considerations that help a project run smoothly
In building and renovation, few rules hold true all the time. However,
a number of useful notions lead to predictable out-comes most of the
time. Unfortunately, many of these notions are forgotten when we
concentrate on making ideal decisions throughout the course of the
work. We lose sight of how each decision relates to the bigger project
The following is a list of some common-sense ideas that almost always
have a posi-tive impact on a construction endeavor.
Maintain the right
- Building anything is an act of joy and optimism.
It's also a learning experience. Anxiety is a normal part of that
experience, but anxiety must not control the outcome of the work.
- The only adversarial relationship that is
productive on a building project is the one hat everyone should have
with the artistic, technical and financial challenges that the Work
- Excellent people make mistakes. Expect that they
will continue to do so.
- Building a house is not an industrial process. It
is hand labor, at a site, involving hundreds of components that have to
work and fit together as well as possible. Expec-tations for the
quality of the work should reflect these characteristics.
Choosing a design
consultant and a builder
- When selecting a professional with whom to work,
the first criterion should be character; the second, competence; the
- Clients are in the difficult business posi-tion of
dealing with people who know more about design and construction than
they do. In this vulnerable situation, the best strategy is to choose
professionals of unquestionable integrity.
- To secure the greatest benefit from the knowledge
that consultants and builders possess, allow them do their work in the
manner that their training and experience have shown will be most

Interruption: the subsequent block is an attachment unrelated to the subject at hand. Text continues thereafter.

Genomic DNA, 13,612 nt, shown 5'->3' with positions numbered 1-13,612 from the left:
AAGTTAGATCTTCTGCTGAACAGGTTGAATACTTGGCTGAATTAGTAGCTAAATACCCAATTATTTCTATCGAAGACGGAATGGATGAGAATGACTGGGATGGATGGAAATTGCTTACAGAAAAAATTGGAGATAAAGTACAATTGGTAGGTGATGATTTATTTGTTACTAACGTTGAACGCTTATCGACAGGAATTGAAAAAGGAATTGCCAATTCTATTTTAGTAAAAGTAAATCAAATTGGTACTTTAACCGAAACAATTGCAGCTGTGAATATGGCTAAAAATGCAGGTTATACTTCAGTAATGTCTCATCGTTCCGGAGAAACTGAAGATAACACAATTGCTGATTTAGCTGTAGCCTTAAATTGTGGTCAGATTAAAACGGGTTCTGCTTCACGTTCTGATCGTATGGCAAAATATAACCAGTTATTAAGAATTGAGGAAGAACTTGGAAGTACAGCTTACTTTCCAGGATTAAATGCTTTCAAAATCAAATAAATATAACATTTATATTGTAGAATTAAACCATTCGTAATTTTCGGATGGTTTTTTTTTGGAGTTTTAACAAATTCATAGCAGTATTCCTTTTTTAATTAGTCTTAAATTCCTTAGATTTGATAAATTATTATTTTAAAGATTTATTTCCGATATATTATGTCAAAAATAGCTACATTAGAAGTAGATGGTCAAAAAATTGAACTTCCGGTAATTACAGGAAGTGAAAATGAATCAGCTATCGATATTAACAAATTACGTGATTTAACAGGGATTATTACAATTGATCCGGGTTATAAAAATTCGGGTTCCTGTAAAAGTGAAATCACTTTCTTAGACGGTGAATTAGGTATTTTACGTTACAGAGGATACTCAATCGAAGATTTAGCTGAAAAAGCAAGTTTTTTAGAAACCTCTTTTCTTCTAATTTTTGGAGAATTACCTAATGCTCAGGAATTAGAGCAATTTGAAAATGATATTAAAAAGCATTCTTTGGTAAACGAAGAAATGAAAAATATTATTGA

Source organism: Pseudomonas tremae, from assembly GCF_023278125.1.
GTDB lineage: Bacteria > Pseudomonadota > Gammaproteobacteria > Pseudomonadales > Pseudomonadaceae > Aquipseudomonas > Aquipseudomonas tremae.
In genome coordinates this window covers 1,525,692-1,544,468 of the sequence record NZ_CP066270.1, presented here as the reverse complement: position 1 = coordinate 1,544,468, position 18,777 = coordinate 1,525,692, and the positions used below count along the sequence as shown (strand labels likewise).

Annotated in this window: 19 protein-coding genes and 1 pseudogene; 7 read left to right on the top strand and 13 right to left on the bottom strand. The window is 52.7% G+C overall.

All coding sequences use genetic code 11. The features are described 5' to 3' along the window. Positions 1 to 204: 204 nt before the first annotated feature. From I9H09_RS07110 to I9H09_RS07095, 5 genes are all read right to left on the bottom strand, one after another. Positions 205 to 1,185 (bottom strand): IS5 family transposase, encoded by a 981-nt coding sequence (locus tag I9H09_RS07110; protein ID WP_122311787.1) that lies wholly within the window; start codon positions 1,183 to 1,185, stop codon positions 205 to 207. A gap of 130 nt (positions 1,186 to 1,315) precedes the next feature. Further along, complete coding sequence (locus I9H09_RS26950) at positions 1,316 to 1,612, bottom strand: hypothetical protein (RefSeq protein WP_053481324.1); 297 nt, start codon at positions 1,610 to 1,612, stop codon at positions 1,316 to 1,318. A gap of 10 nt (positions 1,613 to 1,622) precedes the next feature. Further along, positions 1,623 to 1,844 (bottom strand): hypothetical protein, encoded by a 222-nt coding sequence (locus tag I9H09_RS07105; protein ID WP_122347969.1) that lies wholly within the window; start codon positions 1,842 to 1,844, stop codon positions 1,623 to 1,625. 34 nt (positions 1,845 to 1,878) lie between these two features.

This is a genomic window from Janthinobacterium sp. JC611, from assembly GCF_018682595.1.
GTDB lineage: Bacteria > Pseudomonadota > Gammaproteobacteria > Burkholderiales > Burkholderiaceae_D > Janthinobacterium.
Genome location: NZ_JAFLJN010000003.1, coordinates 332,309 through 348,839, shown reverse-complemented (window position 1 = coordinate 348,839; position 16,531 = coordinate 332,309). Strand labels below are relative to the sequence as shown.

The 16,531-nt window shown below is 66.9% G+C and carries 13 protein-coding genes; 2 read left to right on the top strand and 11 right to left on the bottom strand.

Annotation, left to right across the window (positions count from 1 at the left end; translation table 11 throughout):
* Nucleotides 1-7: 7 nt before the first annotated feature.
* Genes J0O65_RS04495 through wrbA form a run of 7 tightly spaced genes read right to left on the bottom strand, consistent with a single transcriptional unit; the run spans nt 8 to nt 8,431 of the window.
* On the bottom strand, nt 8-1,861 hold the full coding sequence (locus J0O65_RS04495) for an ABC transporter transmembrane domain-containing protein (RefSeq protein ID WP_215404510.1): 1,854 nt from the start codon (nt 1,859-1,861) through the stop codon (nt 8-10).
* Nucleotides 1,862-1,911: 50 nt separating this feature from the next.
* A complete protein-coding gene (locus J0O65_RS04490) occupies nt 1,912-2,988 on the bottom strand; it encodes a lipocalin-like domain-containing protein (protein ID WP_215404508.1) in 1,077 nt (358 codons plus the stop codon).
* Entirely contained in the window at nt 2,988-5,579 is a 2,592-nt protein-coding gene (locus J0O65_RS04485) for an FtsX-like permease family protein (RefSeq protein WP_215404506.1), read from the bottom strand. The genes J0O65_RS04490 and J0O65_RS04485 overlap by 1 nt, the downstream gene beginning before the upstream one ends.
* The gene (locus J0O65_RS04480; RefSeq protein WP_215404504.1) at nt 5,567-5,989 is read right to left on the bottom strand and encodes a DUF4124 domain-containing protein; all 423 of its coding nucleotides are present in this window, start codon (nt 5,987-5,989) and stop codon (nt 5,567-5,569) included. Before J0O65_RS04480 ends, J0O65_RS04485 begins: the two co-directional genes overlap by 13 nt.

About project costs
- Clients who receive the best service are those from
whom trust is ample, enthusiasm is overt, information is complete and
payment is prompt.
- Accurate cost estimates are based on facts;
inaccurate estimates are usually the result of guessing. Financial risk
in building is reduced by developing as much specific design
information as possible before construction begins.
- Comparisons between seemingly similar projects
often lead to incorrect expectations rather than provide useful
- You get what you pay for, applies to
building. Designing and building quality take care; care takes
time; time costs money.
- When a project’s costs exceeds its budget, it is
usually because (1) the budget was optimistic and not realistic, (2)
the changing cost of the evolving design was not monitored, and/or (3)
the client’s needs and preferences were not fully articulated before
the start of the work.
The design and
- There are three interconnected variables in every
building project: quality, quantity and cost. If any one of these
variables is held constant while another is changed, the third must
change as well.
- The complexity of both design and construction work
is often underestimated.
- Many people believe that they know a good deal
about architectural design. What they do not realize is how much more
they need to know to do design well, with distinction, refinement and
- Architects have the patience to plan. Builders have
the savvy to improvise. Improvisation, however, is not a substitute for
planning. The purpose of planning is to achieve predictable results.
The purpose of improvising is to maintain work progress.
- For construction to be done efficiently, most
design decisions need to be made in advance of building. If made during
construction, these decisions can interrupt the work flow and increase
its cost. Late design decisions are also more difficult to in corporate
into the rest of the design.
- A construction project involves people with wide
variations in skill, experience, intelligence and desire. Effective
project management optimizes the conditions that allow people to
perform at their best.
- Frequent, candid communication is vital to minimize
- Good people care. The end result usually shows why.
McLean, AlA, practices architecture in San Francisco, CA
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